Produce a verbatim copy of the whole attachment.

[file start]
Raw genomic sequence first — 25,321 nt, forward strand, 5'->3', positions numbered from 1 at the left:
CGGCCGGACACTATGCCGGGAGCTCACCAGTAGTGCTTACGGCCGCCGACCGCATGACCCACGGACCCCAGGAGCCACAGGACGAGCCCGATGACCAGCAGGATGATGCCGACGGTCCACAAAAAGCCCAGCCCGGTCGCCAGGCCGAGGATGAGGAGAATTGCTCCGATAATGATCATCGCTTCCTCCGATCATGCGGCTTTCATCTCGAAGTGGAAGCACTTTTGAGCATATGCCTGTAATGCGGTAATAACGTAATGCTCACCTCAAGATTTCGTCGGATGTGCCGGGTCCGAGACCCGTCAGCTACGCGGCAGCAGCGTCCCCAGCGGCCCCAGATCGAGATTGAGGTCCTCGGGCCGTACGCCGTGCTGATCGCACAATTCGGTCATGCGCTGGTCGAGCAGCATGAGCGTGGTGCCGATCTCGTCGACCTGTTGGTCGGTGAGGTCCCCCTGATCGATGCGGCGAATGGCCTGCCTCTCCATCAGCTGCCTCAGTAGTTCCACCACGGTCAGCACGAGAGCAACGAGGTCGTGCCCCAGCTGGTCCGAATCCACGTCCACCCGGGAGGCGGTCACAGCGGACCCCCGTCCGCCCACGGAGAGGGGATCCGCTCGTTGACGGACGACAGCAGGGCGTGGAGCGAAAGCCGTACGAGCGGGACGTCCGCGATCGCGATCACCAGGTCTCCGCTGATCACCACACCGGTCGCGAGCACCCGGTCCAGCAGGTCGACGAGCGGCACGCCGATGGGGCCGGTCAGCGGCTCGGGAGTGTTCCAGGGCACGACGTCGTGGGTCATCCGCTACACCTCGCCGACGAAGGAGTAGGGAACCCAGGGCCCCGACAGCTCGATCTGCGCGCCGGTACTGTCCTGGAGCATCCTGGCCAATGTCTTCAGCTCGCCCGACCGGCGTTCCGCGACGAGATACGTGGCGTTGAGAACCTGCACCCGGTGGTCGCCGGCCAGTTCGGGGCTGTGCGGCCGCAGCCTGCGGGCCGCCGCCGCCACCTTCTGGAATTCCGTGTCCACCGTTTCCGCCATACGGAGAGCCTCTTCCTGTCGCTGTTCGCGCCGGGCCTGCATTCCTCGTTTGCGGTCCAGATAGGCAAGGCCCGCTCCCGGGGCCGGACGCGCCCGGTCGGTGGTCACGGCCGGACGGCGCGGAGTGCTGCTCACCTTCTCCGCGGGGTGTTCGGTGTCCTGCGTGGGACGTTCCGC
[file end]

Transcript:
Raw genomic sequence first — 25,321 nt, forward strand, 5'->3', positions numbered from 1 at the left:
CGGCCGGACACTATGCCGGGAGCTCACCAGTAGTGCTTACGGCCGCCGACCGCATGACCCACGGACCCCAGGAGCCACAGGACGAGCCCGATGACCAGCAGGATGATGCCGACGGTCCACAAAAAGCCCAGCCCGGTCGCCAGGCCGAGGATGAGGAGAATTGCTCCGATAATGATCATCGCTTCCTCCGATCATGCGGCTTTCATCTCGAAGTGGAAGCACTTTTGAGCATATGCCTGTAATGCGGTAATAACGTAATGCTCACCTCAAGATTTCGTCGGATGTGCCGGGTCCGAGACCCGTCAGCTACGCGGCAGCAGCGTCCCCAGCGGCCCCAGATCGAGATTGAGGTCCTCGGGCCGTACGCCGTGCTGATCGCACAATTCGGTCATGCGCTGGTCGAGCAGCATGAGCGTGGTGCCGATCTCGTCGACCTGTTGGTCGGTGAGGTCCCCCTGATCGATGCGGCGAATGGCCTGCCTCTCCATCAGCTGCCTCAGTAGTTCCACCACGGTCAGCACGAGAGCAACGAGGTCGTGCCCCAGCTGGTCCGAATCCACGTCCACCCGGGAGGCGGTCACAGCGGACCCCCGTCCGCCCACGGAGAGGGGATCCGCTCGTTGACGGACGACAGCAGGGCGTGGAGCGAAAGCCGTACGAGCGGGACGTCCGCGATCGCGATCACCAGGTCTCCGCTGATCACCACACCGGTCGCGAGCACCCGGTCCAGCAGGTCGACGAGCGGCACGCCGATGGGGCCGGTCAGCGGCTCGGGAGTGTTCCAGGGCACGACGTCGTGGGTCATCCGCTACACCTCGCCGACGAAGGAGTAGGGAACCCAGGGCCCCGACAGCTCGATCTGCGCGCCGGTACTGTCCTGGAGCATCCTGGCCAATGTCTTCAGCTCGCCCGACCGGCGTTCCGCGACGAGATACGTGGCGTTGAGAACCTGCACCCGGTGGTCGCCGGCCAGTTCGGGGCTGTGCGGCCGCAGCCTGCGGGCCGCCGCCGCCACCTTCTGGAATTCCGTGTCCACCGTTTCCGCCATACGGAGAGCCTCTTCCTGTCGCTGTTCGCGCCGGGCCTGCATTCCTCGTTTGCGGTCCAGATAGGCAAGGCCCGCTCCCGGGGCCGGACGCGCCCGGTCGGTGGTCACGGCCGGACGGCGCGGAGTGCTGCTCACCTTCTCCGCGGGGTGTTCGGTGTCCTGCGTGGGACGTTCCGC